By Brandon Scholz, WGA President & CEO
More than 22 months ago, the grocery industry was thrown right into the middle of the COVID-19 crisis before we knew it was a crisis and eventually a pandemic. Immediately, grocers were essential businesses and workers, and their job was to make sure people had access to food.
And they did their job despite mandates, masks, COVID-19 restrictions on employees and customers, a struggling economy, product shortages, workforce challenges, and more.
There was never a time to slow down and catch up, only opportunities to fine tune what was already a well-oiled grocery store machine.
But no matter what efforts grocers, convenience stores, and other retail food operations did during multiple transitional periods, there was always another obstacle when one problem was resolved!
The industry started to experience even greater challenges with shortage of products on the shelves, low inventory and incoming short orders — even worse than what was experienced during the pandemic.
Contributing to the growing angst of inventory shortages and not-quite-fully-stocked-shelves was the hyperactivity surrounding various CPI and rising inflation reports. And no tale of woe was complete without a dissertation on the patchy workforce in almost every business up and down Main Street, but especially in grocery stores across the state.
To top it all off, consumers started to hear about the problems with the supply chain whether it was getting products to the grocery store, making cars and trucks, or containers stacked to the sky’s in ports across the world.
Seriously, I have never heard so many people talking about the “supply chain” in the grocery industry as I have in the last four months.
For many, it’s an eye-opening moment coming to understand how food and products actually get on grocery store shelves. For others it’s the boogeyman that’s keeping the grocery biz from returning back to normal. As one WGA member said, we always took the supply chain for granted: it was efficient and effective.
Whatever that level of understanding is, it actually is a helpful teaching moment when we’re talking with the media, legislators, regulators, and others explaining what the grocery industry was going through in 2021 as we moved from the 2020 COVID-19 outbreak to the pandemic and now to an endemic with possible surges, mutant variants, and other unforeseen challenges.
As the pandemic, and now the endemic continue to be a daily part of our society, most experts say the industry is a ways away from store shelves returning back to “normal” and stocked to shopper’s pre-COVID expectations. To correct the imbalance, labor and workforce challenges, transportation/manufacturing/production constraints all have to be resolved.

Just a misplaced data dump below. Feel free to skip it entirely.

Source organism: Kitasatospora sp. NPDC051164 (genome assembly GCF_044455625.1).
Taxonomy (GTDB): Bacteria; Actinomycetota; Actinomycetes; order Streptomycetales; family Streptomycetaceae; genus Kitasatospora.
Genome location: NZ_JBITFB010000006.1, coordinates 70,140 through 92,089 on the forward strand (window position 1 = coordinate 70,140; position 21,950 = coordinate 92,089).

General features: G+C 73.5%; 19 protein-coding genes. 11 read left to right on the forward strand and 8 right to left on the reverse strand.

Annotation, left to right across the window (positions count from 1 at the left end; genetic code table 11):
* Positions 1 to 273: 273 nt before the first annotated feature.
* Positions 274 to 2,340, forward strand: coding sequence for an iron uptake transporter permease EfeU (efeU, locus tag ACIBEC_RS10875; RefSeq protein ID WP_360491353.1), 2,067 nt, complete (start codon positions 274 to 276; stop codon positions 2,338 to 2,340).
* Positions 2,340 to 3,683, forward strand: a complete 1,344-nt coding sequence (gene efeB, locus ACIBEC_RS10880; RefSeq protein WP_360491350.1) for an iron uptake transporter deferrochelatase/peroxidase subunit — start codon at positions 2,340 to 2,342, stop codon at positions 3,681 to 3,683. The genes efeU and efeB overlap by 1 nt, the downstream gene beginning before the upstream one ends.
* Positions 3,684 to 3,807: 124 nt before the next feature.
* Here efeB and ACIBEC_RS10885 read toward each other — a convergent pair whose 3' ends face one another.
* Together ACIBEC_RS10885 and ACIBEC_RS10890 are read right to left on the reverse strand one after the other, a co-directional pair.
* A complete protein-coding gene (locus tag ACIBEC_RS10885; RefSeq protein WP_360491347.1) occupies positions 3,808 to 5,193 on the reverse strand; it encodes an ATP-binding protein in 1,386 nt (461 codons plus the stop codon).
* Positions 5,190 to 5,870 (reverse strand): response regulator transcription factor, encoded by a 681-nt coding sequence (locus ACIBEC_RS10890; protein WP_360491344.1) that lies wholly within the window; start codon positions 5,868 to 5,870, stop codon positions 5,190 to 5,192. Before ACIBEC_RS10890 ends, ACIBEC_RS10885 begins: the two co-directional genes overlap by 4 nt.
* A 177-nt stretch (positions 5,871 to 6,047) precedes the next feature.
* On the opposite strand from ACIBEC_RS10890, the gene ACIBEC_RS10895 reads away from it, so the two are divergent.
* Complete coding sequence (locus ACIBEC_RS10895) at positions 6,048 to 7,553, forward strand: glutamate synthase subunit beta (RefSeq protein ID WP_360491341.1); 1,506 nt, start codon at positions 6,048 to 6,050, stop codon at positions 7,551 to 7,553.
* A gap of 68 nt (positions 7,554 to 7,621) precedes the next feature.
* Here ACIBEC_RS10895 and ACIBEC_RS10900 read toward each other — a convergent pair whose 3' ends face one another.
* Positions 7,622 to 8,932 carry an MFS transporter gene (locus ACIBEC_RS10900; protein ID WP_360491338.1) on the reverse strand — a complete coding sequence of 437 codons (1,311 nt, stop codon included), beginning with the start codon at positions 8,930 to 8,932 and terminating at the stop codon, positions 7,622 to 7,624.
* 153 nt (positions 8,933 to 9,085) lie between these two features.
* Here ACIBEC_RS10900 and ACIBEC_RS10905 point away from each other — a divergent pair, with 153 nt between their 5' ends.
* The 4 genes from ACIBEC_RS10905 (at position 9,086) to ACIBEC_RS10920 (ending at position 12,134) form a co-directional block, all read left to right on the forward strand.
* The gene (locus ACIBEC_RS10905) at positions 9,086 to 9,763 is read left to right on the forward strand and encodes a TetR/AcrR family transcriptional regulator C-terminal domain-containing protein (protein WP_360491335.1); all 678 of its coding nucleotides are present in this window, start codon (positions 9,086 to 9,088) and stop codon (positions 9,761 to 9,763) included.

As we forge ahead into 2022, there are a couple of things to keep in mind. First, we do not have a food shortage in this country. We have a challenge producing food and getting these products onto store shelves. Every component of the supply chain is involved in working to bring the system back to pre-COVID levels.
Second, yes, inflation is higher than it has been. But reports of grocery price increases across the board are not true. Yes, there are price increases. Yes, there are price increases greater than what we have seen in the past. But no, these price increases are not “across the board” that capture every product in the store. Pricing strategies are strategic; they are not haphazard.
Grocers work exceptionally hard to control price increases that are forced upon them as they receive products for their stores. Raising prices is one of the last steps a grocer takes. Shoppers are savvy and shop on price, quality, and service. Raise prices and customers know it.
As some point out though, grocers can’t fully absorb the price increases from the supply chain. Those price increases get passed on to consumers, but not until the grocer has run out of room to absorb those costs.
Looking back as we pulled out of 2020 and into 2021, we saw changing and evolving issues and challenges resulting from the initial COVID outbreak and how it ultimately affected the supply chain.
No doubt, that means we will continue to educate shoppers, the media, and others as to why grocery store shelves don’t look like they did before March 2020.
Moving forward into 2022, grocers will continue to manage the pandemic and deal with these challenges ahead. We need the government to stop issuing mandates and let grocers run their businesses. We need people to come back to work, not just for a job, but for a career.
The Wisconsin Grocers Association represents nearly 1,000 independent grocers, retail grocery chain stores, warehouses and distributors, convenience stores, food brokers and suppliers. Wisconsin grocers employ over 50,000 people with more than $1 billion in payroll and generates more than $12 billion in annual sales in Wisconsin resulting in approximately more than $800 million in state sales tax revenue. wisconsingrocers.com.